Presentation mastery: Black leather and cleavage

What a lucky break! Tim Sanders and I were, as they say, “sharing the platform”. I kicked off NYMix with the keynote and Tim was the luncheon speaker. “Hello SpeakerSue” he said when he saw me, and he had me!

He looked entirely different than when we last met. His hair was short and corporate, and his suit and tie conservative. When I commented on barely recognizing him, he explained  the new look was strategic. When he and his speaking coach video-ed the audiences at his speeches (something they do often to catch audience reactions – quite clever!), they noticed that men, specifically those over 35, had a hard time settling down for the  presentation. His new look seems to have a calming effect on them because their video shows they now settle in much more quickly. Amazing, yes, I agree, though in some ways we all do this intuitively, right? I don’t wear cleavage bearing black leather tops because not only wouldn’t my audiences settle down; they’d walk out. And they’d be laughing! Paying attention to what helps another person feel comfortable is an easy way to make a good first impression and makes it easier to accept what we’re saying. (See NLP for more advice about this.)

Tim also explained he is working on moving less on the stage. He has learned, he said, that to make a point it’s better to grow bigger (north to south) than to go back and forth (east to west). He demonstrated examples of Martin Luther King, becoming taller when he gave his “I have a Dream” speech and also, examples from Ronald Reagan and Bill Clinton. It made sense and I’ve been working on rising up, and becoming larger (in theory, of course) ever since.

But I wonder if it’s possible to be coached too much. I remember the time an “esteemed” colleague told me I’d never make it in this business with my New York accent. So for weeks I tried speaking without the accent. I hated me. Audiences hated me even more.

I remember a famous-in-her-own-mind speaker who did everything dramatically. Overly. She’d point (kind of like a Pointer) perfectly in sync with her words, “the point is”, and pause dramatically (count 1, 2, 3, 4, 5) to make her “point”. She’d rave about her speaking coach and how important acting lessons can be to the effectiveness of the presentation. Being dramatic can be memorable, yes, but acting, I think, is just wrong. When everything is so scripted we forget to bring our own selves to the platform, it’s a disservice to all.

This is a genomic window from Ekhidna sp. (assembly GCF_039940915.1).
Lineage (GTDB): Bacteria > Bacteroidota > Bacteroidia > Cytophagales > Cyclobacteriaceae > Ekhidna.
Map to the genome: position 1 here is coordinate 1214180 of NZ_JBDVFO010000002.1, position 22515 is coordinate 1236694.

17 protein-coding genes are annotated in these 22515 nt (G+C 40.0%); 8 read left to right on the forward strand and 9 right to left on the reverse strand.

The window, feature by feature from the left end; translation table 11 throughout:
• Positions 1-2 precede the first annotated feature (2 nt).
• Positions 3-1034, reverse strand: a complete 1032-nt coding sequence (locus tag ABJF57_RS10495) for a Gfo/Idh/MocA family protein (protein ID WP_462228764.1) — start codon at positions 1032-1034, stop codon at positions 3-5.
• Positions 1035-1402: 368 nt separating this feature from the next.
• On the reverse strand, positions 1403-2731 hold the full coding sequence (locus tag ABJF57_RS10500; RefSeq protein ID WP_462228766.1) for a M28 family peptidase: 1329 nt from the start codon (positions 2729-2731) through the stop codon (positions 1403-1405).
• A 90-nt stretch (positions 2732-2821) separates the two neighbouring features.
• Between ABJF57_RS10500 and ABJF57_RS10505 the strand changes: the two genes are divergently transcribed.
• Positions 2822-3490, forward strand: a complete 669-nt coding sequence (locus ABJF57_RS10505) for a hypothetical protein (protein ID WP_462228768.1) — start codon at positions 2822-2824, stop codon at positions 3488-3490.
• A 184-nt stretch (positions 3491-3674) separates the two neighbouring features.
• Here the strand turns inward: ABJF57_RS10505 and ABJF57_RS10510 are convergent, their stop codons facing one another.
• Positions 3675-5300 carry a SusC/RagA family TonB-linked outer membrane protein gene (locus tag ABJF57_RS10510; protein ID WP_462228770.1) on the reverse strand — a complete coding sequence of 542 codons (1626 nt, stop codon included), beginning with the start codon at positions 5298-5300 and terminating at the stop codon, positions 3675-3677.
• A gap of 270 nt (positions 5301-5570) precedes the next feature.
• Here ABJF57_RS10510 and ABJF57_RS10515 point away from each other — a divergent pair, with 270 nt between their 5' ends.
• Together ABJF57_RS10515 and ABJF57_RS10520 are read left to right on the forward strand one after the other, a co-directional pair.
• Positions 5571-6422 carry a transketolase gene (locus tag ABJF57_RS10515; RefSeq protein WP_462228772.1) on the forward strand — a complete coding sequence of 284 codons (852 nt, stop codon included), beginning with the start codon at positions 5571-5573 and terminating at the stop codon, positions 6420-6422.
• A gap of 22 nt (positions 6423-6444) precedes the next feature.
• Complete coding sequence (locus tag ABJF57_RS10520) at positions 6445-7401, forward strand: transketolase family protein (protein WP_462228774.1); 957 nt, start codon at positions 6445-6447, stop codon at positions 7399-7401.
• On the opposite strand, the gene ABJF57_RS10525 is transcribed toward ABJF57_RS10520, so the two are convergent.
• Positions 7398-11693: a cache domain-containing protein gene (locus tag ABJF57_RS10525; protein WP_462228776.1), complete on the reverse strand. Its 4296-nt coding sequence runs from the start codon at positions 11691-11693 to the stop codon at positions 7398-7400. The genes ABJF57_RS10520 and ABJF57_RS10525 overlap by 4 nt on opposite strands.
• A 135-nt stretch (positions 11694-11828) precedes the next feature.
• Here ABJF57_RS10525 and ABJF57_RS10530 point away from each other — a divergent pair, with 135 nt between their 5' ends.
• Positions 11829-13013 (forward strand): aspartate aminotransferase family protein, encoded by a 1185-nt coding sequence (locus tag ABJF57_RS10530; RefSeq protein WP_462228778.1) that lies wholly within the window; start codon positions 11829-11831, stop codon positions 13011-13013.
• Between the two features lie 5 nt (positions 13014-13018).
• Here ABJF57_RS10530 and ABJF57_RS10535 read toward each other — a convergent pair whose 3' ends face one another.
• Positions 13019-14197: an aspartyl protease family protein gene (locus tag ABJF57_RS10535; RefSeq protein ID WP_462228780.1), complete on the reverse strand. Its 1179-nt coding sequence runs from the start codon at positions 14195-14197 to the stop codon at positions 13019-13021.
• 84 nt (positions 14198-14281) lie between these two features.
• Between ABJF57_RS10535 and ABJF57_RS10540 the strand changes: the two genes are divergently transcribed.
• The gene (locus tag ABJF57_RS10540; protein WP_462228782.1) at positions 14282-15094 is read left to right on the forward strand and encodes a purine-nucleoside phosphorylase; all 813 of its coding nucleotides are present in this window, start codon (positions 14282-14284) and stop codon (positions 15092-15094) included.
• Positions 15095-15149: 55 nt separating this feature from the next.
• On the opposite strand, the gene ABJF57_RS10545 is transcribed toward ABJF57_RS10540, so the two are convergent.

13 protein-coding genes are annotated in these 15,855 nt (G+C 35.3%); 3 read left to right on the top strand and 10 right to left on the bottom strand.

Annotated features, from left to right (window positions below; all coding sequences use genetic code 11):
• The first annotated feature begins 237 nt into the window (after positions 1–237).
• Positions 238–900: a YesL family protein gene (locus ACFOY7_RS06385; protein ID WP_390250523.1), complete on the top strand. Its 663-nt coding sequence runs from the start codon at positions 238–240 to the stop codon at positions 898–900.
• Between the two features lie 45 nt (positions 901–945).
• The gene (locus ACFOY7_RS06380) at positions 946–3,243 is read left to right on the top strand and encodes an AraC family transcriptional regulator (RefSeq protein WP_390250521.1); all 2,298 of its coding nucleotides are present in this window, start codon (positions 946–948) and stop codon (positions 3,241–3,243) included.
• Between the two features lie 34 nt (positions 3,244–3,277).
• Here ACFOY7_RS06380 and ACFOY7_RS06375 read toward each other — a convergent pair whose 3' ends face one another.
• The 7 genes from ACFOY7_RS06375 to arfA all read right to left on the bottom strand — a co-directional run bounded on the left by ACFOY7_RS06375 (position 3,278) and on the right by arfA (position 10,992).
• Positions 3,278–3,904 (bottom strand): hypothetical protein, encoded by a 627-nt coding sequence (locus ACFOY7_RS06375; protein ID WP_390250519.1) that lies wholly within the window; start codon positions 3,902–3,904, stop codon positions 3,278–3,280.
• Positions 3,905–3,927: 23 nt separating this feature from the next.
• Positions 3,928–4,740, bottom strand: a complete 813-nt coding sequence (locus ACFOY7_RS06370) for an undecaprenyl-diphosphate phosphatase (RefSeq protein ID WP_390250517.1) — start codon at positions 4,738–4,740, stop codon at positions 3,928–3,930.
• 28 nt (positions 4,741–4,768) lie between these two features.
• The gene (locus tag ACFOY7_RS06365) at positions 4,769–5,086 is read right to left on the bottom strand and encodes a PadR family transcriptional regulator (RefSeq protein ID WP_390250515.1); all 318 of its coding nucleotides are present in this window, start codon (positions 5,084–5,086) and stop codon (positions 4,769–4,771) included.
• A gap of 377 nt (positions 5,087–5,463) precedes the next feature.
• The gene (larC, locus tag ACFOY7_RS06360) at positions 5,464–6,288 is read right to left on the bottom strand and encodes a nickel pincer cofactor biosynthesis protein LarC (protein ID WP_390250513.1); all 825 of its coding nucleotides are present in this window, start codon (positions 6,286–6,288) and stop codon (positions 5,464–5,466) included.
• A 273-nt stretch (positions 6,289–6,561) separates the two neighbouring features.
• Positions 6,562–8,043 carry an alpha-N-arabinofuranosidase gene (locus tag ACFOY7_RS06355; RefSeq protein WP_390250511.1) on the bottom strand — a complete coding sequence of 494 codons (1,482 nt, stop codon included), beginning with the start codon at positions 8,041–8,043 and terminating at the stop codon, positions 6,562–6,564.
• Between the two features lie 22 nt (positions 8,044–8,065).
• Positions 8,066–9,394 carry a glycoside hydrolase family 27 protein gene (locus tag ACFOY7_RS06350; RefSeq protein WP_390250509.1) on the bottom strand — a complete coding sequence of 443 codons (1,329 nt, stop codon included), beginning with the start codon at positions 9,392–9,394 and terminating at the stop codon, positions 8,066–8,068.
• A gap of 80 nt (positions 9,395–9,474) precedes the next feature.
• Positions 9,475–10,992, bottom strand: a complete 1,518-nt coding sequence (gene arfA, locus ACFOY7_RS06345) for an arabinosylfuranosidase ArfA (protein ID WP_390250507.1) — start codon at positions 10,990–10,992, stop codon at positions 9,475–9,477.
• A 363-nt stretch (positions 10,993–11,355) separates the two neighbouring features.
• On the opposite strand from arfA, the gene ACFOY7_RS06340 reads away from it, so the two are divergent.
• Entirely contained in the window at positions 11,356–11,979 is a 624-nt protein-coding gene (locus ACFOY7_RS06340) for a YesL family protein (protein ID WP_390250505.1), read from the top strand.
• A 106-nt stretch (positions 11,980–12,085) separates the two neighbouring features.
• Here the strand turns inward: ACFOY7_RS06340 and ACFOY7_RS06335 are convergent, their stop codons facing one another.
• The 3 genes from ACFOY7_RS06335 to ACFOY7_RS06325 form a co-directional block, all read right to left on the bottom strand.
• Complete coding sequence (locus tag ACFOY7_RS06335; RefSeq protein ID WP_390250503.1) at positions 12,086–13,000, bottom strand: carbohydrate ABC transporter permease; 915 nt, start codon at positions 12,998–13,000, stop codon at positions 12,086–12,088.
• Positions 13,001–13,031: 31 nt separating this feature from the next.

I’m hopeful I always remember never to turn into someone who isn’t me.  And that the presentation is about them, for them. As Sanders says, Love is the Killer App. Loving the audience, caring most about them rather than the tehnical perfection of the presentation, may be the best coaching lesson of all. After all, as Johnny Carson said, “Once they love you, you can get away with murder.” Maybe even black leather.

2 replies
  1. Fred E. Miller
    Fred E. Miller says:

    Great Post, Sue!

    You can only be yourself, not someone else.

    I remember practicing a speech once when my wife suddenly stopped my and exclaimed, “What was THAT?”

    I explained I was retelling what another speaker said about being self-employed.

    She responded, “Well, it certainly wasn’t YOU talking and you lost me. Be yourself.”

    Good advice.

    Thanks!

    Reply
  2. Sue Hershkowitz-Coore
    Sue Hershkowitz-Coore says:

    Fred,

    Thanks for sharing this. It is amazing how often we think we need to be someone else. Janis Joplin said, “Don’t compromise yourself. You are all you’ve got.” (Now, if only she had listened to herself!)
    All the best-
    Sue

    Reply

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